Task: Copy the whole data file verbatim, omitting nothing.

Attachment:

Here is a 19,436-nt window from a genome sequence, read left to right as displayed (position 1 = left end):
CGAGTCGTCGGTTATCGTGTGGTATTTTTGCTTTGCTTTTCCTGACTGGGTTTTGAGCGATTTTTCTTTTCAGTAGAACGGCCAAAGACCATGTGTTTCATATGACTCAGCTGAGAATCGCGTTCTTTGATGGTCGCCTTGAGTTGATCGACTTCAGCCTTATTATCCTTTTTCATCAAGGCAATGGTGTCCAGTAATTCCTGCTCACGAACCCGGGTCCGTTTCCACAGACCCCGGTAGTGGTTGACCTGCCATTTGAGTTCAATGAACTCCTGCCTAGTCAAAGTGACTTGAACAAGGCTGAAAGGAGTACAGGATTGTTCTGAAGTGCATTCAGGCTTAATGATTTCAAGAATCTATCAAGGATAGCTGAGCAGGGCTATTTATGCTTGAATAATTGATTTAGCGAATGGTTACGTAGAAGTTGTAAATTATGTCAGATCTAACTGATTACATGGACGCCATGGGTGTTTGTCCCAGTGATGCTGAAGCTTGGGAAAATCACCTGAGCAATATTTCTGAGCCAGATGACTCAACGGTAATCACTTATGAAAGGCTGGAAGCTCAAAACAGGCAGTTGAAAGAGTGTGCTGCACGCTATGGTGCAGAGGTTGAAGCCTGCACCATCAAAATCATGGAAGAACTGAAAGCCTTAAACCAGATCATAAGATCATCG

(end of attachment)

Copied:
Here is a 19,436-nt window from a genome sequence, read left to right as displayed (position 1 = left end):
CGAGTCGTCGGTTATCGTGTGGTATTTTTGCTTTGCTTTTCCTGACTGGGTTTTGAGCGATTTTTCTTTTCAGTAGAACGGCCAAAGACCATGTGTTTCATATGACTCAGCTGAGAATCGCGTTCTTTGATGGTCGCCTTGAGTTGATCGACTTCAGCCTTATTATCCTTTTTCATCAAGGCAATGGTGTCCAGTAATTCCTGCTCACGAACCCGGGTCCGTTTCCACAGACCCCGGTAGTGGTTGACCTGCCATTTGAGTTCAATGAACTCCTGCCTAGTCAAAGTGACTTGAACAAGGCTGAAAGGAGTACAGGATTGTTCTGAAGTGCATTCAGGCTTAATGATTTCAAGAATCTATCAAGGATAGCTGAGCAGGGCTATTTATGCTTGAATAATTGATTTAGCGAATGGTTACGTAGAAGTTGTAAATTATGTCAGATCTAACTGATTACATGGACGCCATGGGTGTTTGTCCCAGTGATGCTGAAGCTTGGGAAAATCACCTGAGCAATATTTCTGAGCCAGATGACTCAACGGTAATCACTTATGAAAGGCTGGAAGCTCAAAACAGGCAGTTGAAAGAGTGTGCTGCACGCTATGGTGCAGAGGTTGAAGCCTGCACCATCAAAATCATGGAAGAACTGAAAGCCTTAAACCAGATCATAAGATCATCG